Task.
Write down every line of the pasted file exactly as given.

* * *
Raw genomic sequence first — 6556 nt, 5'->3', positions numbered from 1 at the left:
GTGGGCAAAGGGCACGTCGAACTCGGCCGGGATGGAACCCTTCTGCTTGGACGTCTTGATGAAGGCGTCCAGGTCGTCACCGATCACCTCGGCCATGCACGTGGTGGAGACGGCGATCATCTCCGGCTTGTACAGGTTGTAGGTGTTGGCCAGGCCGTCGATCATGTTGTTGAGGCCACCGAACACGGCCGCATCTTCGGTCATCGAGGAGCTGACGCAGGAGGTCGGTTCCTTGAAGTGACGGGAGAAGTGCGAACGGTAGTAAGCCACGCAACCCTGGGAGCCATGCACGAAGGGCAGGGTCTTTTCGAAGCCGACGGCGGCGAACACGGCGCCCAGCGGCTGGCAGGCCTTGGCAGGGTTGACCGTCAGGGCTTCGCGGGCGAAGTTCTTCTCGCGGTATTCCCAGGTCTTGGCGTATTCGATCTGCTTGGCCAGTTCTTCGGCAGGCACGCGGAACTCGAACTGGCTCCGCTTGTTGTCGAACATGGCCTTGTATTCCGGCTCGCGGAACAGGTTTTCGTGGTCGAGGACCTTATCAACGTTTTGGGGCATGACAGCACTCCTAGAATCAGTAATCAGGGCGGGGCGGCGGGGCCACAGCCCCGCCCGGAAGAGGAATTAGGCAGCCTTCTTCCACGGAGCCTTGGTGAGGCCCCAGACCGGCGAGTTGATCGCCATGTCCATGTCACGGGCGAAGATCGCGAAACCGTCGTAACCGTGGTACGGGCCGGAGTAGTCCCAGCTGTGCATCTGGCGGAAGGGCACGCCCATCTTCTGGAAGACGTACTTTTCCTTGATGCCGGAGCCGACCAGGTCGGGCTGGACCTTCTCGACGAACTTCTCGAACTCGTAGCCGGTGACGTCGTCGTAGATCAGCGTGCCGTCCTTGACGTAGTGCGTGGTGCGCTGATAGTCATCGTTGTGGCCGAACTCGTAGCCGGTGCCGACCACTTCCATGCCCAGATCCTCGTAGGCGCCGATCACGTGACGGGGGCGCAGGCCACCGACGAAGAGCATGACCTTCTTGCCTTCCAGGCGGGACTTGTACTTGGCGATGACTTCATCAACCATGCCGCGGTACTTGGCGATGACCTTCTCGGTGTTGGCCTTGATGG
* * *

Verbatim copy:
Raw genomic sequence first — 6556 nt, 5'->3', positions numbered from 1 at the left:
GTGGGCAAAGGGCACGTCGAACTCGGCCGGGATGGAACCCTTCTGCTTGGACGTCTTGATGAAGGCGTCCAGGTCGTCACCGATCACCTCGGCCATGCACGTGGTGGAGACGGCGATCATCTCCGGCTTGTACAGGTTGTAGGTGTTGGCCAGGCCGTCGATCATGTTGTTGAGGCCACCGAACACGGCCGCATCTTCGGTCATCGAGGAGCTGACGCAGGAGGTCGGTTCCTTGAAGTGACGGGAGAAGTGCGAACGGTAGTAAGCCACGCAACCCTGGGAGCCATGCACGAAGGGCAGGGTCTTTTCGAAGCCGACGGCGGCGAACACGGCGCCCAGCGGCTGGCAGGCCTTGGCAGGGTTGACCGTCAGGGCTTCGCGGGCGAAGTTCTTCTCGCGGTATTCCCAGGTCTTGGCGTATTCGATCTGCTTGGCCAGTTCTTCGGCAGGCACGCGGAACTCGAACTGGCTCCGCTTGTTGTCGAACATGGCCTTGTATTCCGGCTCGCGGAACAGGTTTTCGTGGTCGAGGACCTTATCAACGTTTTGGGGCATGACAGCACTCCTAGAATCAGTAATCAGGGCGGGGCGGCGGGGCCACAGCCCCGCCCGGAAGAGGAATTAGGCAGCCTTCTTCCACGGAGCCTTGGTGAGGCCCCAGACCGGCGAGTTGATCGCCATGTCCATGTCACGGGCGAAGATCGCGAAACCGTCGTAACCGTGGTACGGGCCGGAGTAGTCCCAGCTGTGCATCTGGCGGAAGGGCACGCCCATCTTCTGGAAGACGTACTTTTCCTTGATGCCGGAGCCGACCAGGTCGGGCTGGACCTTCTCGACGAACTTCTCGAACTCGTAGCCGGTGACGTCGTCGTAGATCAGCGTGCCGTCCTTGACGTAGTGCGTGGTGCGCTGATAGTCATCGTTGTGGCCGAACTCGTAGCCGGTGCCGACCACTTCCATGCCCAGATCCTCGTAGGCGCCGATCACGTGACGGGGGCGCAGGCCACCGACGAAGAGCATGACCTTCTTGCCTTCCAGGCGGGACTTGTACTTGGCGATGACTTCATCAACCATGCCGCGGTACTTGGCGATGACCTTCTCGGTGTTGGCCTTGATGG